After Lausanne our next stop was in Milano, Italy. We were travelling by train through the alps and had organised to make a detour on the way over to Zermatt. We caught our first train to Visp where we found some luggage lockers for our bigger bags, and a convince store for coffees.
After visiting Basel we caught the train back to Bern, the capital of Switzerland.
As an Australian it is often hard to understand how small some countries in Europe are. Switzerland is about a 6th the size of the state of Victoria. Despite this, Switzerland is broken up into cantons, which are somewhere between a local council and a state.
After a successful trip to see the Tour de France, our next adventure was a whirlwind whistle stop tour of Bern and Basel.
The train wound its way around the edge of the lake leaving Lausanne, before heading north. The cliffs were full of perfectly manicured vineyards and farms.
Château de Chillon is a castle on the edge of Lake Geneva. It was an outpost in Roman times, situated on a route through the alps. The earliest record of a castle at that location is from the 1000’s. The castle as it is now was greatly expanded in the 12 and 13 hundreds.
We arrived in Lausanne by train from Nîmes, with a change in Dijon. While travelling by train is much more dignified that travelling by air, and you get to see where you are travelling, there is the down side of you taking your luggage with you. In Dijon we found a small waiting area to sit with our bags. Inside the station was a piano, the public were encouraged to play it.
The next day was the first day of Dad’s conference. Mum and I walked up the street to try and negotiate the buses. We found a bus stop which had a machine for getting tickets, but it only accepted coins or bus pass ticket card things – of which we had neither.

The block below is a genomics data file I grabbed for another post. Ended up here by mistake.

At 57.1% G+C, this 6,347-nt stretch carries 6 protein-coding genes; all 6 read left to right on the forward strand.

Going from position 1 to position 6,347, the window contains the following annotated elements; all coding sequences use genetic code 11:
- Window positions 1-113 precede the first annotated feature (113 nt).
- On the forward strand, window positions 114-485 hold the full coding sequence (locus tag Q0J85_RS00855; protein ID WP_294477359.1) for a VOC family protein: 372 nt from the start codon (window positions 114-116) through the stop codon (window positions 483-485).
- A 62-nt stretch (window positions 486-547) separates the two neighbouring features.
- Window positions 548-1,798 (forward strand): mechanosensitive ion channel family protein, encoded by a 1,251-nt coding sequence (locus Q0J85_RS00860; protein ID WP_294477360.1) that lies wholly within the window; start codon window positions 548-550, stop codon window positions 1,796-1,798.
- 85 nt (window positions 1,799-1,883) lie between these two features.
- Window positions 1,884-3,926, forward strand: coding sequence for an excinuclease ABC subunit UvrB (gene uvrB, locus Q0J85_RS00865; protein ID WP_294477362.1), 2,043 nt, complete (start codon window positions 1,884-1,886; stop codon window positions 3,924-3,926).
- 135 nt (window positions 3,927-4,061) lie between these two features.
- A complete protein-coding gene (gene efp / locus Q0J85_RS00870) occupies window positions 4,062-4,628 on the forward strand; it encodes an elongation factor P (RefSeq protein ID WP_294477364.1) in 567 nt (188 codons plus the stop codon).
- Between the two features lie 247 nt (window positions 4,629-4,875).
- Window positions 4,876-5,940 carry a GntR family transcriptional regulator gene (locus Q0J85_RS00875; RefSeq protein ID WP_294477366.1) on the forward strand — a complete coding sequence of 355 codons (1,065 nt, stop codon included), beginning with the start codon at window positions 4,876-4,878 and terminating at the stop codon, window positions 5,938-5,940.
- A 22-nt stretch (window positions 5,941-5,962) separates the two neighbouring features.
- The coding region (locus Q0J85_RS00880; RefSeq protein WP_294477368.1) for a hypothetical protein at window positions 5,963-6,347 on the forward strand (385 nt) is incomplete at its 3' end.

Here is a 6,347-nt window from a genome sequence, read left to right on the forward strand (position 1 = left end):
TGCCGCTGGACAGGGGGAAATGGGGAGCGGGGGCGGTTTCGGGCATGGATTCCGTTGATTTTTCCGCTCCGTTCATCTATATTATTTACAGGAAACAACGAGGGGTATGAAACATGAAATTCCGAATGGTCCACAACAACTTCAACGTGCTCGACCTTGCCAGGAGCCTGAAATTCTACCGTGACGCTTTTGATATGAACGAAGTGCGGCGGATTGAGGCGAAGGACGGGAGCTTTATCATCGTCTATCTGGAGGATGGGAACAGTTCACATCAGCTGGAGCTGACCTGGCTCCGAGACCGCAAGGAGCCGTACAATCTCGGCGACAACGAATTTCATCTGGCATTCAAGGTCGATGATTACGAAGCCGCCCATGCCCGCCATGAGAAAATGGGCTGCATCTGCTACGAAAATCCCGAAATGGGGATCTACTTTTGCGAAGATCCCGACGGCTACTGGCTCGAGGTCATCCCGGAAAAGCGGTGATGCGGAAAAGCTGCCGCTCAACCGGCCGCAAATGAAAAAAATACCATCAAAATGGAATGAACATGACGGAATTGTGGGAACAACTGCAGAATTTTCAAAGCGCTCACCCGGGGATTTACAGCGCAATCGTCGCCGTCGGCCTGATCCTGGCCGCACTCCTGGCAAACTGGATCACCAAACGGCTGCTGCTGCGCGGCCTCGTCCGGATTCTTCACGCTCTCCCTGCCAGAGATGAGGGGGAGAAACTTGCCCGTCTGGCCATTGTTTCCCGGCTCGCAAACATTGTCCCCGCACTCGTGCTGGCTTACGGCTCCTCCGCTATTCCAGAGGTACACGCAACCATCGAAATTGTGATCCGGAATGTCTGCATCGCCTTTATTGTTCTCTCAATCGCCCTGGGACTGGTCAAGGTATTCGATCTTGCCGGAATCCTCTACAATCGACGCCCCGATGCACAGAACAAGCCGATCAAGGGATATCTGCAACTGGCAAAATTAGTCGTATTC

The bus arrived precisely on time.
Early in organising this trip I was eager to visit CERN. I knew they had guided tours of the facility, and they were free, you just needed to book them. Each day at about 4:30PM AEDT / 08:30AM CET they open up spots on the tours to book 2 weeks in advance. At the sametime they also open up spots for tours for that same day if they have any spots free.
Within minutes all the tours are booked out.
I set a reminder on my phone, and took my laptop to work – not trusting the incredibly expensive corporate internet connection, instead relying on my phone’s 4G. As with most work days I got distracted by something around 4:28PM and by the time I had refreshed the CERN website to see what tours were available all the spots were taken.
Despite this I was determined, and logged in most days to keep an eye on the numbers.
A couple of years ago I was fortunate to be in the same country as The Tour de France at the same time. We were in Belgium, staying a short train ride away from where the race would wind through a small town and up a decent hill. The plan then was to catch a train and walk up the hill.
This day didn’t go exactly to plan, with the race being neutralised after a number of crashes.
The plan this year was to rent a car from Lausanne and just pop over the border into France and see the race not too far from the end of the stage. That was about all the planning I did.
Our second day in Switzerland started quite early. We had booked on the train to travel to Jungfrau the highest train station in Europe, up in the alps. The tickets we bought meant we had to head up early in the morning, and head back well before the last train. We drove the car down to Interlaken Ost station and got there way too early. The platforms weren’t open yet. There were a few other people in the car park getting their gear together, climbing harnesses, ropes, toe clips. I had my camera bag with all my lenses, a couple of lenses, and a jumper.